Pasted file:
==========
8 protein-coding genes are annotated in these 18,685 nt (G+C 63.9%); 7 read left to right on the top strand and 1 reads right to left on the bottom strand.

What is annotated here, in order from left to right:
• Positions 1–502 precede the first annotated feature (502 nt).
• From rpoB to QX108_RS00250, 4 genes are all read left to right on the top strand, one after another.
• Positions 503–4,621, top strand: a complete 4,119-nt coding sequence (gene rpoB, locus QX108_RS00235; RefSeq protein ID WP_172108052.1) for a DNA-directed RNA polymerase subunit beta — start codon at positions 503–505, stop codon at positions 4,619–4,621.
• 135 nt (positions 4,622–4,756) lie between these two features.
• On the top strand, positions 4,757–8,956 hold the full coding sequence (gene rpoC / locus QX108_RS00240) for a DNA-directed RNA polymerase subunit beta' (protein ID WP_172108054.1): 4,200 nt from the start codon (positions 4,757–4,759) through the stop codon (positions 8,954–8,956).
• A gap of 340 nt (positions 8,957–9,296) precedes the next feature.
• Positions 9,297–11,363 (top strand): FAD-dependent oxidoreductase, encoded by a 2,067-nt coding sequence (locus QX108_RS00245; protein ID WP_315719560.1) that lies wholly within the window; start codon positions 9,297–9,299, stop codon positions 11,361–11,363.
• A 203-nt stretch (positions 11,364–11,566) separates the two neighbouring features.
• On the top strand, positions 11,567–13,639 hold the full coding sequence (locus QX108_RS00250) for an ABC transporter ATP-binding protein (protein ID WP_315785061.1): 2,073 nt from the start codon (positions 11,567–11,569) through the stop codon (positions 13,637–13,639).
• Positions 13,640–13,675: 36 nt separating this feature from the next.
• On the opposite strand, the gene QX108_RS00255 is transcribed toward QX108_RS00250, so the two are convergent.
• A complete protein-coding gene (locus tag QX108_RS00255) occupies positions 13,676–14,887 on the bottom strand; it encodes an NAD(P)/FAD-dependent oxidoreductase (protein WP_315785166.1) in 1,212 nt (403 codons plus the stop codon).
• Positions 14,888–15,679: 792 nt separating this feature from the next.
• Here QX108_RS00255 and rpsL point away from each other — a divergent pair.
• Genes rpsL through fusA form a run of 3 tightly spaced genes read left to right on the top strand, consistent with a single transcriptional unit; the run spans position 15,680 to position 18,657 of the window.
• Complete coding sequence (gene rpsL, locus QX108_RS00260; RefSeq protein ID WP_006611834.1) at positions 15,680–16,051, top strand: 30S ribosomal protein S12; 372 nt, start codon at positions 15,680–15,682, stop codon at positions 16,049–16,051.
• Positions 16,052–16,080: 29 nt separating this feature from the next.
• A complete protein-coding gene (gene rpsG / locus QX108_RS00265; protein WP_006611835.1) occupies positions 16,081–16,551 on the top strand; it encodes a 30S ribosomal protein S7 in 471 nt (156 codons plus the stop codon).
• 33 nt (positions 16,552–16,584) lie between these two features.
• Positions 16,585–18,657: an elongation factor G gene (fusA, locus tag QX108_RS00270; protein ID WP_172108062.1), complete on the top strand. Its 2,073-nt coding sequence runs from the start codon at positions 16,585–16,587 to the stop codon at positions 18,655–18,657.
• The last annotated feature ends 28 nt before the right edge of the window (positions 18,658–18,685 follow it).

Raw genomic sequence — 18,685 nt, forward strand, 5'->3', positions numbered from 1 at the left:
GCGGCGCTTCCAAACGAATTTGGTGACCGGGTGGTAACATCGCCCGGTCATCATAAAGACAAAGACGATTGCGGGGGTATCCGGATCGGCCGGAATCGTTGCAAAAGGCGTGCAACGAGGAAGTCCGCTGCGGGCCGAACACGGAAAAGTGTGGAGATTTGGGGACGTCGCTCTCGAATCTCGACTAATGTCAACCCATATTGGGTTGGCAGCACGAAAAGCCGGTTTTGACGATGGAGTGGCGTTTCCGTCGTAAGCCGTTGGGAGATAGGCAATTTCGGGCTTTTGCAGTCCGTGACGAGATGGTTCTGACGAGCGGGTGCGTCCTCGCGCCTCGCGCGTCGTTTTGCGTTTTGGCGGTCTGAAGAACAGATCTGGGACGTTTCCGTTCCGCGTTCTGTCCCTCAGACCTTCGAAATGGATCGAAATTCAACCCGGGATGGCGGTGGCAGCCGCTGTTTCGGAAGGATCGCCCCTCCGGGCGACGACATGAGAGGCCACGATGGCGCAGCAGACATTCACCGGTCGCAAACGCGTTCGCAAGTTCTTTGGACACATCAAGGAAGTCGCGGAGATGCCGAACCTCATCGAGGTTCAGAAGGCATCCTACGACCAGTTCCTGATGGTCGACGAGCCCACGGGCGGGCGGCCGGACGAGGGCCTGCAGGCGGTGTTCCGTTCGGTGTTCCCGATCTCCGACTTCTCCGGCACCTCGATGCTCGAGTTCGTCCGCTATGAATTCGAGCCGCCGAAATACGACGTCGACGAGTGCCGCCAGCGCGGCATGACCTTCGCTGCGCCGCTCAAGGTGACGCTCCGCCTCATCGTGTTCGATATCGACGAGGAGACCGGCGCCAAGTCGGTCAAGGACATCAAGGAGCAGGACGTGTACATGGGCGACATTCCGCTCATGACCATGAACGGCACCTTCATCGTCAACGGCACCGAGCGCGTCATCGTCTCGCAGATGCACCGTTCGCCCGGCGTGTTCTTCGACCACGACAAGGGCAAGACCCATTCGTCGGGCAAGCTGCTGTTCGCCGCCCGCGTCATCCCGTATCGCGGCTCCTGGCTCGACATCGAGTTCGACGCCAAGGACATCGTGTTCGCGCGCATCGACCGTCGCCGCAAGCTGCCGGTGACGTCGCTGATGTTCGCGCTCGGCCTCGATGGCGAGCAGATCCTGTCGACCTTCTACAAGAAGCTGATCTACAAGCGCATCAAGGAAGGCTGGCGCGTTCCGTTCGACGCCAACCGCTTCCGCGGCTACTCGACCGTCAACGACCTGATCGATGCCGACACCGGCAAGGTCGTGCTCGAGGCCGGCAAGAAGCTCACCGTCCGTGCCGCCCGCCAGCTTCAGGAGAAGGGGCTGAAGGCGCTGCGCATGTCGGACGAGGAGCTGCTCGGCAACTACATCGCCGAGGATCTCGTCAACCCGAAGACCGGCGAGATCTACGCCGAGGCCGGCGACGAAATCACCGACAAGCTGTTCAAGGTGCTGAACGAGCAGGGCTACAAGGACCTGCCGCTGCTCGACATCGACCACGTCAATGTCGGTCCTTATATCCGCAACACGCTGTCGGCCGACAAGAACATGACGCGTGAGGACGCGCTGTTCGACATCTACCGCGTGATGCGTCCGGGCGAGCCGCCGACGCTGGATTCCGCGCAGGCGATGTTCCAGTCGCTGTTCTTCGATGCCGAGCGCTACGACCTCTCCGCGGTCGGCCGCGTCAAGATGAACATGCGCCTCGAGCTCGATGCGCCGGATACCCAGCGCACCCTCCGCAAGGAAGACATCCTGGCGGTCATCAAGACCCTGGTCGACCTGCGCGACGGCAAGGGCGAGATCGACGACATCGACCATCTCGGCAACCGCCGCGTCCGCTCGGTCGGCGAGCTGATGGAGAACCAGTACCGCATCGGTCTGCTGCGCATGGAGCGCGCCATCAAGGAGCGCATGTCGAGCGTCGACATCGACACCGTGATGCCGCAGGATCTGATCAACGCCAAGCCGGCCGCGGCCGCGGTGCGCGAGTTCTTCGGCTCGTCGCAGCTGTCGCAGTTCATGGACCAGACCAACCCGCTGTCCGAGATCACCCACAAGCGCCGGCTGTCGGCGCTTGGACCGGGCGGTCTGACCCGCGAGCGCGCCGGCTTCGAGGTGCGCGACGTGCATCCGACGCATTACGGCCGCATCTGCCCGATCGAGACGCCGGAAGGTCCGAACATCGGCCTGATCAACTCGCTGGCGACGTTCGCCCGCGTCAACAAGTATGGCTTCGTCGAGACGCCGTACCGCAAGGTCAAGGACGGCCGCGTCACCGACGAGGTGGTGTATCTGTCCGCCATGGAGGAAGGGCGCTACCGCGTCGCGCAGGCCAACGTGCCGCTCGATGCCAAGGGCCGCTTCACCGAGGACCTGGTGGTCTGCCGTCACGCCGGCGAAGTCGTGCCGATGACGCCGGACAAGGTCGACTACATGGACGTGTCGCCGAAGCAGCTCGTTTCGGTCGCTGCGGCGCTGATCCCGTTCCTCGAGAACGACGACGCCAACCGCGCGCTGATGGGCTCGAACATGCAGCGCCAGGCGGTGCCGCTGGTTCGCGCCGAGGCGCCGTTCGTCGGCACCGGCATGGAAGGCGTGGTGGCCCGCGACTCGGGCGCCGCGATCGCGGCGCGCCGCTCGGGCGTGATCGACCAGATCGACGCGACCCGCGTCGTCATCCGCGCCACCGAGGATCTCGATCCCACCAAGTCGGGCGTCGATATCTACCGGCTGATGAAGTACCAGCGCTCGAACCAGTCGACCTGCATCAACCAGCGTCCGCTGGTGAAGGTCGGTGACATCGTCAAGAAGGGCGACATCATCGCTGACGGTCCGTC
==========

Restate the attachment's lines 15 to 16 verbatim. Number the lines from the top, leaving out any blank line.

• Positions 14,888–15,679: 792 nt separating this feature from the next.
• Here QX108_RS00255 and rpsL point away from each other — a divergent pair.